Caribou Hunting Excursions Idaho Falls ID

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Sports Authority
(208) 524-2525
Hall Park Plaza, 1592 17th Street
Idaho Falls, ID
Services
Golf Trade-In Program, Firearms/Hunting, Hunting and Fishing Licenses,
Hours
Monday - Saturday: 9:00am - 9:30pm
Sunday: 10:00am - 8:00pm
Holiday hours may vary.

Center of Mass
(208) 346-6065
894 North Highway 91
Shelley, IN
 
Grays Lake National Wildlife Refuge
(208) 237-6615
74 Grays Lake Rd Wayan
Wayan, ID
 
Deer Flat National Wildlife Refuge
(208) 467-9278
13751 Upper Embankment Rd Nampa
Nampa, ID
 
Minidoka National Wildlife Refuge
(208) 436-3589
Route 4 Box 290 961 E Minidoka Dam Rupert
Rupert, ID
 
Canyon Whitewater
(208) 522-3932
450 S. Yellowstone
Idaho Falls, ID
 
Kootenai National Wildlife Refuge
(208) 267-3888
287 Westside Road Bonners Ferry
Bonners Ferry, ID
 
Bear Lake National Wildlife Refuge
(208) 847-1757
370 Webster St Montpelier
Montpelier, ID
 
Camas National Wildlife Refuge
(208) 662-5423
2150 East 2350 North Hamer
Hamer, ID
 
A Country Cab
(208) 697-0982
1250 S Cottrell Way
Boise, ID
 

Bowhunting Alaskan Caribou

As I lowered the 10X40 binoculars I'd been staring through all day, my peripheral vision detected a rather large clump of hair moving my way. Immediately two realizations came to mind. First, the hair was on the back of an animal way too wide to be a moose. Second, it was time to make a quiet, yet hasty retreat. A pretty good-sized grizzly materialized about ten steps away. Luckily, I was on a bank that was higher than the than the bear's eye level, and was able to quietly get out of the area and leave him to go about his business. One thing is for sure, you never run into a grizzly bear while hunting antlered game where I live!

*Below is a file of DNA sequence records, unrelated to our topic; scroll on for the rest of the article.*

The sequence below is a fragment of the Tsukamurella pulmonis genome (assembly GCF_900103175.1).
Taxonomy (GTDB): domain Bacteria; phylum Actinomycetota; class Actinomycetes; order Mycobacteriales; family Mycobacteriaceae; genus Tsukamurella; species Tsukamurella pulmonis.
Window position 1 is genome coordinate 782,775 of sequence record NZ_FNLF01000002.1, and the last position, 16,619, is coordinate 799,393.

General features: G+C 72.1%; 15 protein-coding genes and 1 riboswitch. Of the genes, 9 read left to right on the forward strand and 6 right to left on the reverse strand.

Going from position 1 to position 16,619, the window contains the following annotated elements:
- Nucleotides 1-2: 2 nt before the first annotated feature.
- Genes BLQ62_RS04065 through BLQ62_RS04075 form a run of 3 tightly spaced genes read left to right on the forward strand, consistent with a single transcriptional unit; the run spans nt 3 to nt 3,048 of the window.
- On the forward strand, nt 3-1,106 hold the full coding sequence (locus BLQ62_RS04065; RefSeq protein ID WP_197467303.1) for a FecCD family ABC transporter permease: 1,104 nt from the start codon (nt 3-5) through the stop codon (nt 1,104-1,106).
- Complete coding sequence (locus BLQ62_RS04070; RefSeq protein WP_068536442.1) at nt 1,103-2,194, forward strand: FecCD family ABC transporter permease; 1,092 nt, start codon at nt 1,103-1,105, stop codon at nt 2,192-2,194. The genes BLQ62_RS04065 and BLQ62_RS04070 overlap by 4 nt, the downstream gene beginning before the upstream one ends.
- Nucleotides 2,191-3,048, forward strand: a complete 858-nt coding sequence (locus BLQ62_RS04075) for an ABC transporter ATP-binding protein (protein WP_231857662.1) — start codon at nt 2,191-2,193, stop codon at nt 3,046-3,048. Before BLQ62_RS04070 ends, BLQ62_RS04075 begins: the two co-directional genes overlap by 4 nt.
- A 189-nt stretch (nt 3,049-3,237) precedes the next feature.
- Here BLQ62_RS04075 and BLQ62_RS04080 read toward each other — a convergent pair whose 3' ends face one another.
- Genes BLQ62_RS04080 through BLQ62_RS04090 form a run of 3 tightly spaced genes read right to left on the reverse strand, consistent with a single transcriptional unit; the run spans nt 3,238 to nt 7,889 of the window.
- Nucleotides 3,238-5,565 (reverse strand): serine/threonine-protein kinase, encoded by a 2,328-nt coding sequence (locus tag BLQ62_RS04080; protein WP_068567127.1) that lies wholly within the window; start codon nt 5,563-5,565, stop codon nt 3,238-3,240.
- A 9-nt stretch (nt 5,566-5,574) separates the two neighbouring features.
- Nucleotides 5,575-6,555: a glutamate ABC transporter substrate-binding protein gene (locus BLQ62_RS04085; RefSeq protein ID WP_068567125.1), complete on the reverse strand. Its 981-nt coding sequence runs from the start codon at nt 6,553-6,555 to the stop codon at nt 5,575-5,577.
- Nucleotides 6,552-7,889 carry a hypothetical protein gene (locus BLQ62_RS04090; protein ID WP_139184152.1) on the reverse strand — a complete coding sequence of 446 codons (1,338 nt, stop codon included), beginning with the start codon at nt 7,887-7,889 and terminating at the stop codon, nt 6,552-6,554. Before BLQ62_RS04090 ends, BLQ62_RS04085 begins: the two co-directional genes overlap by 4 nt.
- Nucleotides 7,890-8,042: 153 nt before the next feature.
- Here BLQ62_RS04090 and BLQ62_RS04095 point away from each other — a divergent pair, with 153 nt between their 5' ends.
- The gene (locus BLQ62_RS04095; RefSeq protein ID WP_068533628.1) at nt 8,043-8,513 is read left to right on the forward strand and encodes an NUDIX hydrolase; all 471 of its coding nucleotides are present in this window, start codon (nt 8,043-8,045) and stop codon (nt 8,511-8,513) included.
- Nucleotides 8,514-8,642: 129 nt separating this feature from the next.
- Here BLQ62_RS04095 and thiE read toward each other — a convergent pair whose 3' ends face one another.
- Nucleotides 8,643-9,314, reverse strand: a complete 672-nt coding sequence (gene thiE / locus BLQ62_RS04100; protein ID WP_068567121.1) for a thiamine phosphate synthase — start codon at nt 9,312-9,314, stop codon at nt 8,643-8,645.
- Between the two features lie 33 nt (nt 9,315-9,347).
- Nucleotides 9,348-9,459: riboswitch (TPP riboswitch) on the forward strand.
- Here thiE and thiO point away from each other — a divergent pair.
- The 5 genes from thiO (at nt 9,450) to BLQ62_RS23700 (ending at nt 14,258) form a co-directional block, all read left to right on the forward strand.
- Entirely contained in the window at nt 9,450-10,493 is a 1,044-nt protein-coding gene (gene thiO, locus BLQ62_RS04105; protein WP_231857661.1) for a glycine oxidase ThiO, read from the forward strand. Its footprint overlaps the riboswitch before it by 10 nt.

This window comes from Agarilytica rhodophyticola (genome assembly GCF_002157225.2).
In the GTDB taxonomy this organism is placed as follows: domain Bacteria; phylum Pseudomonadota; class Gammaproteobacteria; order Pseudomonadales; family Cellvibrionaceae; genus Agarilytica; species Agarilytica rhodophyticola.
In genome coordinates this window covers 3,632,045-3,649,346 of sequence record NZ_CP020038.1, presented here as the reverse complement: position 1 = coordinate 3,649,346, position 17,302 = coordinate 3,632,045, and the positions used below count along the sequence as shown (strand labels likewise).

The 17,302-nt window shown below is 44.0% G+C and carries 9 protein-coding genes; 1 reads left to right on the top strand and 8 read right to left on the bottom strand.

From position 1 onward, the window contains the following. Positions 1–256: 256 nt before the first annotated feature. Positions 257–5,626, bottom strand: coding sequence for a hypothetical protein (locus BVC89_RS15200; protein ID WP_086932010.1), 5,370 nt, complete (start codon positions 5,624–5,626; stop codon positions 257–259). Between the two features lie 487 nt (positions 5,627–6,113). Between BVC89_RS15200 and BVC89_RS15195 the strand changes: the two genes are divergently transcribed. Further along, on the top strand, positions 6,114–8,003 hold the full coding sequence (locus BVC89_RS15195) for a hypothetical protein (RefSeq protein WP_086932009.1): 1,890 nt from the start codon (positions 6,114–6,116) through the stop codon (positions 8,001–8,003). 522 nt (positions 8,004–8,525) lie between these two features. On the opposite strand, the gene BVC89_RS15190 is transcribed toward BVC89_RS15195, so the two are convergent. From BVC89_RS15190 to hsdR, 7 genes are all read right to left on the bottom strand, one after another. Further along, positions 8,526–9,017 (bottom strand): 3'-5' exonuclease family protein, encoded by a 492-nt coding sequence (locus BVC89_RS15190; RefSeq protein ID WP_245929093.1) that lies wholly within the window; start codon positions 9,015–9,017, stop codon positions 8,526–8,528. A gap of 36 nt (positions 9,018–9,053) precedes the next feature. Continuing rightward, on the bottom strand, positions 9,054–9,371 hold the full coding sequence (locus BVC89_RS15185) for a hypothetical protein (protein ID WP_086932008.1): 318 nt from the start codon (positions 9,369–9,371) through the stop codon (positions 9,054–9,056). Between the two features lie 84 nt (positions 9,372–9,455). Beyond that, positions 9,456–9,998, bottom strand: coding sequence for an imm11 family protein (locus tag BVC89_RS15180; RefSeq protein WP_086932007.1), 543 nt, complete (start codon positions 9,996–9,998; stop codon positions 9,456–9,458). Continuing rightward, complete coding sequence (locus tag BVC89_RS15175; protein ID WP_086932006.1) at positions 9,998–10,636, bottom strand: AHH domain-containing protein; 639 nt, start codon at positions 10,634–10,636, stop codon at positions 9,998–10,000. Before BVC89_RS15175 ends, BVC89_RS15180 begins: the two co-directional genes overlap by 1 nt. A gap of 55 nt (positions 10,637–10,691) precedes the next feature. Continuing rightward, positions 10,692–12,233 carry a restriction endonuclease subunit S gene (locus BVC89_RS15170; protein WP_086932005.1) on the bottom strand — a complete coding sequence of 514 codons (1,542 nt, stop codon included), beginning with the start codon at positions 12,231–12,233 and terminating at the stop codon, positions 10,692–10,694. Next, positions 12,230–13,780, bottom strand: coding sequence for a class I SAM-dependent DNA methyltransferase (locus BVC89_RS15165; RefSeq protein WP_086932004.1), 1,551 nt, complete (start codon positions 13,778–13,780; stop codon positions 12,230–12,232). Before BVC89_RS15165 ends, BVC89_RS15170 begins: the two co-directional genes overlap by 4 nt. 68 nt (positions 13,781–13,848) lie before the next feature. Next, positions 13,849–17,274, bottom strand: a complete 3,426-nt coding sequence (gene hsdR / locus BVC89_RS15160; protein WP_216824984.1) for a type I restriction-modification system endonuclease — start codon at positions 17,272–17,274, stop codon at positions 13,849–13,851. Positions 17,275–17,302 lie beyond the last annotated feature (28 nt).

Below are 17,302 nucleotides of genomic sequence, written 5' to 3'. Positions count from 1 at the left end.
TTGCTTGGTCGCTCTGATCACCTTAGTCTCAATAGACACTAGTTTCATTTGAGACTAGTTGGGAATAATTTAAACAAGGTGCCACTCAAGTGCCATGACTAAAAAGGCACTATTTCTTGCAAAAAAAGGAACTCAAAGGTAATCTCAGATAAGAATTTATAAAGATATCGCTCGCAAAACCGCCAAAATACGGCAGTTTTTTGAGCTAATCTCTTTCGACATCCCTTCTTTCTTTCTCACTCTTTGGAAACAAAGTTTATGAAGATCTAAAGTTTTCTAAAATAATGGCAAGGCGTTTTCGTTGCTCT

My grizzly encounter was part of a great caribou bowhunting trip out of Kotzebue that my friend Bob Condon and I made. We have also hunted the Mulchatna herd, where I was fortunate enough to take a small bull with my longbow. While tundra deer are available elsewhere, there is something special about hunting caribou in Alaska. With a little planning, a successful Alaskan caribou adventure is for a reasonable expense. This will typically be a self-guided trip where a reputable flight service puts you ahead of the migration, but after all, that's how Fred Bear did it!

The biggest difference between the Alaskan-style caribou bowhunt and the hunting offered in Canada is that Alaskan trips are typically drop hunts. The other operations usually use a series of fixed-base camps along the migration route. Alaskan caribou trips will not have all the amenities, but have the advantage of being readily adaptable to changes in migration patterns. On an Alaskan caribou trip, a pilot flies hunters into an area ahead of the caribou migration. These excursions are do-it-yourself, thus the accommodations are a week in a tent. While this may not appeal to everyone, a self-guided hunt is an option not offered elsewhere.

Simply getting there is a big part of the adventure. Most Alaskan outfitters and flight services offer three different packages. They will drop you off in good territory and have you bring all of your camping gear and food. Outfitters also will fly to a hunting location set up a camp, then drop their hunters off later. The final offering is a fully guided hunt complete with meals. The biggest variation is the price. The more an outfitter or pilot has to fly, the greater their expenses are. Prices also increase when they provide a guide. Thus the more self-sufficient you are, the more economical the trip.

Outfitters typically check on their hunters to make sure everything is okay. They also fly out meat and antlers if there are any in camp. Many pilots ask their hunters to use a prearranged signal so they don't have to land if it is not necessary. Getting meat out and into a cooler somewhere is certainly a big plus if the weather is warm.

For any Alaskan hunter, resident or nonresident, the success or failure of a caribou trip is dependant on picking the right flight service or outfitter. Hunters should take pl...

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